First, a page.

On April 15, 2016, the IRS released a memorandum addressing the impact of so-called “bad boy” guarantees on the characterization of underlying partnership debt as recourse vs. nonrecourse under Section 752 of the Internal Revenue Code. “Bad boy” guarantees are principally used in nonrecourse real estate mortgage financing transactions, especially those utilizing commercial mortgage-backed securities or securitized financing, to protect a lender against certain bad acts that are either in the control of the borrower or are customarily viewed as events where liability should be shifted to the borrower and its principals (such as fraud, material misrepresentation, and environmental issues).
Reversing its position from guidance issued earlier this year, the IRS concluded that the “bad boy” guarantees considered generally do not cause the underlying partnership obligation to fail to qualify as a nonrecourse liability of the partnership until such time as one of the “bad boy” events actually occurs (causing the guaranteeing partner to become liable for the partnership debt).
Importantly, IRS indicated that the applicable tax analysis is ultimately dependent on all the relevant facts and circumstances. Therefore, taxpayers should carefully review their financing arrangements in the context of their overall transaction and applicable circumstances, even if the terms of such financing arrangements appear similar to the terms covered by the said memorandum.
Click here to access the full alert.
Recently, our colleague Steve Friedberg published an article in AreaDevelopment on “Data Center Development and Financing Strategies”. Co-authored by Gregory Burkart and Laca Wong-Hammond from Duff & Phelps, the article discusses industry-specific factors to consider when evaluating data center locations including power needs/costs, scalability, and security; and carefully analyzes financing strategies for these capital-intensive endeavors as well.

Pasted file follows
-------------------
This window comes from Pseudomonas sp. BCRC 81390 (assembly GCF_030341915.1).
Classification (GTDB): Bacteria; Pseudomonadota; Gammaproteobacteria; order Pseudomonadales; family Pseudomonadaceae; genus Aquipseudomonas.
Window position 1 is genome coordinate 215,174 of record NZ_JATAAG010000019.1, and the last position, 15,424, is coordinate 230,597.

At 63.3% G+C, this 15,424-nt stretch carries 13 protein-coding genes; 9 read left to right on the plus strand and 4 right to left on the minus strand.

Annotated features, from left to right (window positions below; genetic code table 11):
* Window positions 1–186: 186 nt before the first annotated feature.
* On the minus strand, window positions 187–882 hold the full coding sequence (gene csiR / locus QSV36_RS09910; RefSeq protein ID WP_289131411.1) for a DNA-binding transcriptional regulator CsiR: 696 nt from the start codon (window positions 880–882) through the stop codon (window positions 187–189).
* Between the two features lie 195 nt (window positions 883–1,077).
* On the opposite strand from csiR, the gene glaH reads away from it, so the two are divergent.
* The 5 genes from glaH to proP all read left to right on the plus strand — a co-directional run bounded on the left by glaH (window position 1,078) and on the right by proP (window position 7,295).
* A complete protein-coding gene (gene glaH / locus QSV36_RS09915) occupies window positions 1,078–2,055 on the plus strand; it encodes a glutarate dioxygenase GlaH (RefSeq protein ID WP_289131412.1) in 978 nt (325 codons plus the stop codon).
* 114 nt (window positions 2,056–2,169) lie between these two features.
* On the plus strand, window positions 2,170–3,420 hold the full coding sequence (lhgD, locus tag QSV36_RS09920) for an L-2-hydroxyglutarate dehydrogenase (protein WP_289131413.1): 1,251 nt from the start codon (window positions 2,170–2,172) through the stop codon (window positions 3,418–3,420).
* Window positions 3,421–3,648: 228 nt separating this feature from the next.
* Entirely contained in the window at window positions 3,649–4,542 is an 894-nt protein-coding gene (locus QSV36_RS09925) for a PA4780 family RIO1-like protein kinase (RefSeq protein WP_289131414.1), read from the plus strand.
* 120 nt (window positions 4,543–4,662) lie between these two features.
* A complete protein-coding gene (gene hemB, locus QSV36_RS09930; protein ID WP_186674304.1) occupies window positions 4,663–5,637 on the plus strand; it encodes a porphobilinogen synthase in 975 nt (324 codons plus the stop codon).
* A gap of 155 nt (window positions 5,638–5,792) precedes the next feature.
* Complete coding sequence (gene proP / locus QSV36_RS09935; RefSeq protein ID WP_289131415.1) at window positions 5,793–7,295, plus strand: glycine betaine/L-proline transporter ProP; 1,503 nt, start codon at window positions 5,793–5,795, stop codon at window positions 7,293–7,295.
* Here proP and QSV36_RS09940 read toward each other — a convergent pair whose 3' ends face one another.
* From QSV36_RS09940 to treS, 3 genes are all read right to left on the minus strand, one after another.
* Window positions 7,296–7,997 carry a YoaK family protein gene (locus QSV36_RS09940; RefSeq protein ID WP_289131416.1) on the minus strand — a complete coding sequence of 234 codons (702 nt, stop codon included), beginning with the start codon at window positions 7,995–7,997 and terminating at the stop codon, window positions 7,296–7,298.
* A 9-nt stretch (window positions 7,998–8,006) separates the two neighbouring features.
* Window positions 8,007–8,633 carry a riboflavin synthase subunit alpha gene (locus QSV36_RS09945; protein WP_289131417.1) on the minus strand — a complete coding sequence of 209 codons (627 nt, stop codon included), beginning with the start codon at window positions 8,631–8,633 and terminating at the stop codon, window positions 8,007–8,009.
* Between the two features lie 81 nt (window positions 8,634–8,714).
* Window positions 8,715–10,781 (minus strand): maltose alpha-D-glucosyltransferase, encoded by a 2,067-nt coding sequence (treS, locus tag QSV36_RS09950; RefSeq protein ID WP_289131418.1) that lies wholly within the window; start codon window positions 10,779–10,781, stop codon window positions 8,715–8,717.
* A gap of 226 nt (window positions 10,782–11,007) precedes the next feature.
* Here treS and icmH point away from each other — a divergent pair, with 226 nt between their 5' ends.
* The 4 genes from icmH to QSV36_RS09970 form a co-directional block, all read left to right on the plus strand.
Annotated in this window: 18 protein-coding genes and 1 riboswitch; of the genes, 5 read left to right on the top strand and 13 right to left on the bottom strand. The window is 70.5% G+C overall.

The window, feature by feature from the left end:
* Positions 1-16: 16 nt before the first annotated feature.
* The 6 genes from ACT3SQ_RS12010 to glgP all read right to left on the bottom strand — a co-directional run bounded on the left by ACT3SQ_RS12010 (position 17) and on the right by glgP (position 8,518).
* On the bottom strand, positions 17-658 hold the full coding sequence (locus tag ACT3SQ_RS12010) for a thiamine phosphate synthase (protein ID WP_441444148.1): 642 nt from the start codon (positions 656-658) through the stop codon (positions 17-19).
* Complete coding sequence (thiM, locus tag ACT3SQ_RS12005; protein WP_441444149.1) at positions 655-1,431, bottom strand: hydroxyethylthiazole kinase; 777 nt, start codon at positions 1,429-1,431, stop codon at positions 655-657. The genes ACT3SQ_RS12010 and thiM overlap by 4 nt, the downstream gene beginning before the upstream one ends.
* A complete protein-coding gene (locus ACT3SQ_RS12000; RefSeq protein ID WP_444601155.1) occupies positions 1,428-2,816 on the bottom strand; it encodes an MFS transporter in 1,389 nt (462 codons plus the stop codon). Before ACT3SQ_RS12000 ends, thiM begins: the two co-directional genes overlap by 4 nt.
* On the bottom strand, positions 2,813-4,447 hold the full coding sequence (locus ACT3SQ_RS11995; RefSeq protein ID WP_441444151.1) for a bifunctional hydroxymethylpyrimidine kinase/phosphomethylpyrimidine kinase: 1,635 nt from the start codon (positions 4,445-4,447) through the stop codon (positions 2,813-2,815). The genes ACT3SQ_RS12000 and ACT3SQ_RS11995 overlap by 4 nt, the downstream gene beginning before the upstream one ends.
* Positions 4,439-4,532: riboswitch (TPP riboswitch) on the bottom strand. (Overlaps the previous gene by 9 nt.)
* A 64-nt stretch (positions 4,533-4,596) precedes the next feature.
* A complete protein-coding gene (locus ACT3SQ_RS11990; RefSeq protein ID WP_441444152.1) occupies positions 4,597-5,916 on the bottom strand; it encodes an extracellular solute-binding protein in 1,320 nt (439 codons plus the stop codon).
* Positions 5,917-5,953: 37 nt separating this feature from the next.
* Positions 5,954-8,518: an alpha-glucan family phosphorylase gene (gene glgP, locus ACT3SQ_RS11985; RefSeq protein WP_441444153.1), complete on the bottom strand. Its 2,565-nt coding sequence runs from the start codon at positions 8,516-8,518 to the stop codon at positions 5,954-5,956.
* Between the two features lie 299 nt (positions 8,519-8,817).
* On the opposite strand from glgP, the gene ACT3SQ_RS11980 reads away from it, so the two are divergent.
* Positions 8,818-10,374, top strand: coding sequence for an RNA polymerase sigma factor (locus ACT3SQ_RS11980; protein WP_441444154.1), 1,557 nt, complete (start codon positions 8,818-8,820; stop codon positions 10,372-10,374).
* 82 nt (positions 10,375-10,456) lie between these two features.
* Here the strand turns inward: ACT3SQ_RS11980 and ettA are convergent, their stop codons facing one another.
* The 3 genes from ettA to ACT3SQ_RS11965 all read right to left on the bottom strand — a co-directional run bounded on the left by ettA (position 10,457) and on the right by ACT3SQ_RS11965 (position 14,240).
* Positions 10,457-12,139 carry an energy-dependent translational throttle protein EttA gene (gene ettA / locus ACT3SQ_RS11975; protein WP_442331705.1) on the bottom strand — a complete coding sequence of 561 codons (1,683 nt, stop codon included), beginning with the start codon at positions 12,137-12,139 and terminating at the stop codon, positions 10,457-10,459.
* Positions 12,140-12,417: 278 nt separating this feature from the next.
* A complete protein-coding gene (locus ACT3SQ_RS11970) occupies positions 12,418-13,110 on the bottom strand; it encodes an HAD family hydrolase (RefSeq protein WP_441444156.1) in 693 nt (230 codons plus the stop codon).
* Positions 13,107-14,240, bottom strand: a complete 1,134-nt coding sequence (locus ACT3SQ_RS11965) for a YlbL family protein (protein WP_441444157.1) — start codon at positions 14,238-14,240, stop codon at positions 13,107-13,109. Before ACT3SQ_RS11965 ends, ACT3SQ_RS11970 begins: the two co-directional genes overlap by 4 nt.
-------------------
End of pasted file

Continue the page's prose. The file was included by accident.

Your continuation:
To access the article in full, click here.
The Financial Accounting Standards Board (FASB) is expected to finalize new lease accounting standards (“Standards”) within the coming months which will have very real consequences for owners and lessees alike. Under current accounting standards, a lease is classified as a “Capital Lease” or an “Operating Lease.” A capital lease is treated similarly to a loan; the asset is treated as being owned by the lessee and must be recorded as an asset on the lessee’s balance sheet. By contrast, an operating lease gives the lessee a right to use the owner’s asset without the requirement of including the lease on its balance sheet. The lessee never owns the asset and must return it to the owner after the lease ends. Most office building, retail, or other standard commercial leases are operating leases under the current standards.
The new Standards will, among other things, eliminate the above classification and instead classify most capital leases –including existing capital leases –as a “Type A Lease”, which will be accounted for in substantially the same manner as capital leases are accounted for under existing generally accepted accounting principals (GAAP), and most operating leases – including existing operating leases –as a “Type B Lease”, which will be accounted for in a manner similar to operating leases under existing GAAP, except that lessees will now be required to include lease obligations on their balance sheets increasing assets and liabilities. Shorter term leases, leases of 12 months or less, must also be included on balance sheet if, considering all relevant economic factors, the lessee is “reasonably certain” to exercise an option to extend the lease beyond 12 months. Continue Reading FASB Lease Accounting Changes